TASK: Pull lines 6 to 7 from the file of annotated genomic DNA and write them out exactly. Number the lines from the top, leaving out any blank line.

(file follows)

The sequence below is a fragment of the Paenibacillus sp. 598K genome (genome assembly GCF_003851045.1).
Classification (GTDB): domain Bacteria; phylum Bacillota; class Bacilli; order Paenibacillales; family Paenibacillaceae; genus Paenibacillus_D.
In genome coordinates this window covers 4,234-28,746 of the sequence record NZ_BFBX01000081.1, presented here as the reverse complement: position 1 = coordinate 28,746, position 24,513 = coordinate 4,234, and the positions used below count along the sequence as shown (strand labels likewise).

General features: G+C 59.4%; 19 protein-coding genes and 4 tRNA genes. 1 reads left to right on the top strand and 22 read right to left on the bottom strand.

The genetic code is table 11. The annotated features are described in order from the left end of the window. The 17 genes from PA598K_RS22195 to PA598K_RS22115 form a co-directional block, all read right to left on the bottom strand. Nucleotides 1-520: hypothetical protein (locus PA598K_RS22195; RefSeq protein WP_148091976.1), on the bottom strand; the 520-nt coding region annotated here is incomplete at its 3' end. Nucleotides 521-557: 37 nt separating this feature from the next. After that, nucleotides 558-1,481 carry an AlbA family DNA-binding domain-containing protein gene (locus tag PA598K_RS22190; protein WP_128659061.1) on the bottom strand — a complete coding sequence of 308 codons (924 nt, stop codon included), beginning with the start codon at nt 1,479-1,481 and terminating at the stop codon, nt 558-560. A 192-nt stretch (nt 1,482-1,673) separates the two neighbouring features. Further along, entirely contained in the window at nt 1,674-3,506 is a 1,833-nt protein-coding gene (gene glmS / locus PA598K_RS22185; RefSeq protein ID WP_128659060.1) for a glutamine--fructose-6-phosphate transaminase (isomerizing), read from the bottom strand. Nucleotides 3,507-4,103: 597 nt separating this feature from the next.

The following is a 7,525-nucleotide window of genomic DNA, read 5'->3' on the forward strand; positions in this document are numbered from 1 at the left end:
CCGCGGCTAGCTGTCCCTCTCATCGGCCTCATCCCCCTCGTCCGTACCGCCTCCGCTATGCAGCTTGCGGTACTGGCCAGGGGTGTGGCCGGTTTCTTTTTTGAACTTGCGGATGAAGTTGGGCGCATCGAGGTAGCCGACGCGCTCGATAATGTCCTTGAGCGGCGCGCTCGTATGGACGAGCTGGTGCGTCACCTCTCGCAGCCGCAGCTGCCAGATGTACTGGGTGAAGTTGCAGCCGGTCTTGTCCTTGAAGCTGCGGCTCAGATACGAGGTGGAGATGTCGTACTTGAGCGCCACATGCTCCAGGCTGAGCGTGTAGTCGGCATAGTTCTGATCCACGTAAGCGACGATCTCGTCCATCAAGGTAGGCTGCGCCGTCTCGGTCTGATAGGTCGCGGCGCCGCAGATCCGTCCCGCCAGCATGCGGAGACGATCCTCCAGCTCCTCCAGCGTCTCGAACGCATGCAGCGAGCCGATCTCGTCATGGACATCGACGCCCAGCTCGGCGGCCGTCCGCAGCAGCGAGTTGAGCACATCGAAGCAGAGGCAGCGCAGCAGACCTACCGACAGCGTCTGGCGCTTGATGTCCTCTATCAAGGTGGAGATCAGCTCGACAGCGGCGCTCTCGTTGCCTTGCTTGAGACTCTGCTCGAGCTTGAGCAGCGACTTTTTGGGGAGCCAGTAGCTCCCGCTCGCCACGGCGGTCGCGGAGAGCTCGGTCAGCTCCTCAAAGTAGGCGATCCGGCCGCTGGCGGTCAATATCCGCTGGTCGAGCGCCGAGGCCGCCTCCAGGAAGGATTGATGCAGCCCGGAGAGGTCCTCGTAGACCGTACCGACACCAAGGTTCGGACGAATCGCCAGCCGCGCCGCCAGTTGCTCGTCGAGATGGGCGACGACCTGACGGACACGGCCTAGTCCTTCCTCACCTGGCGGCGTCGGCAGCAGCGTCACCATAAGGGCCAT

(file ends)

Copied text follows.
The following is a 7,525-nucleotide window of genomic DNA, read 5'->3' on the forward strand; positions in this document are numbered from 1 at the left end:
CCGCGGCTAGCTGTCCCTCTCATCGGCCTCATCCCCCTCGTCCGTACCGCCTCCGCTATGCAGCTTGCGGTACTGGCCAGGGGTGTGGCCGGTTTCTTTTTTGAACTTGCGGATGAAGTTGGGCGCATCGAGGTAGCCGACGCGCTCGATAATGTCCTTGAGCGGCGCGCTCGTATGGACGAGCTGGTGCGTCACCTCTCGCAGCCGCAGCTGCCAGATGTACTGGGTGAAGTTGCAGCCGGTCTTGTCCTTGAAGCTGCGGCTCAGATACGAGGTGGAGATGTCGTACTTGAGCGCCACATGCTCCAGGCTGAGCGTGTAGTCGGCATAGTTCTGATCCACGTAAGCGACGATCTCGTCCATCAAGGTAGGCTGCGCCGTCTCGGTCTGATAGGTCGCGGCGCCGCAGATCCGTCCCGCCAGCATGCGGAGACGATCCTCCAGCTCCTCCAGCGTCTCGAACGCATGCAGCGAGCCGATCTCGTCATGGACATCGACGCCCAGCTCGGCGGCCGTCCGCAGCAGCGAGTTGAGCACATCGAAGCAGAGGCAGCGCAGCAGACCTACCGACAGCGTCTGGCGCTTGATGTCCTCTATCAAGGTGGAGATCAGCTCGACAGCGGCGCTCTCGTTGCCTTGCTTGAGACTCTGCTCGAGCTTGAGCAGCGACTTTTTGGGGAGCCAGTAGCTCCCGCTCGCCACGGCGGTCGCGGAGAGCTCGGTCAGCTCCTCAAAGTAGGCGATCCGGCCGCTGGCGGTCAATATCCGCTGGTCGAGCGCCGAGGCCGCCTCCAGGAAGGATTGATGCAGCCCGGAGAGGTCCTCGTAGACCGTACCGACACCAAGGTTCGGACGAATCGCCAGCCGCGCCGCCAGTTGCTCGTCGAGATGGGCGACGACCTGACGGACACGGCCTAGTCCTTCCTCACCTGGCGGCGTCGGCAGCAGCGTCACCATAAGGGCCAT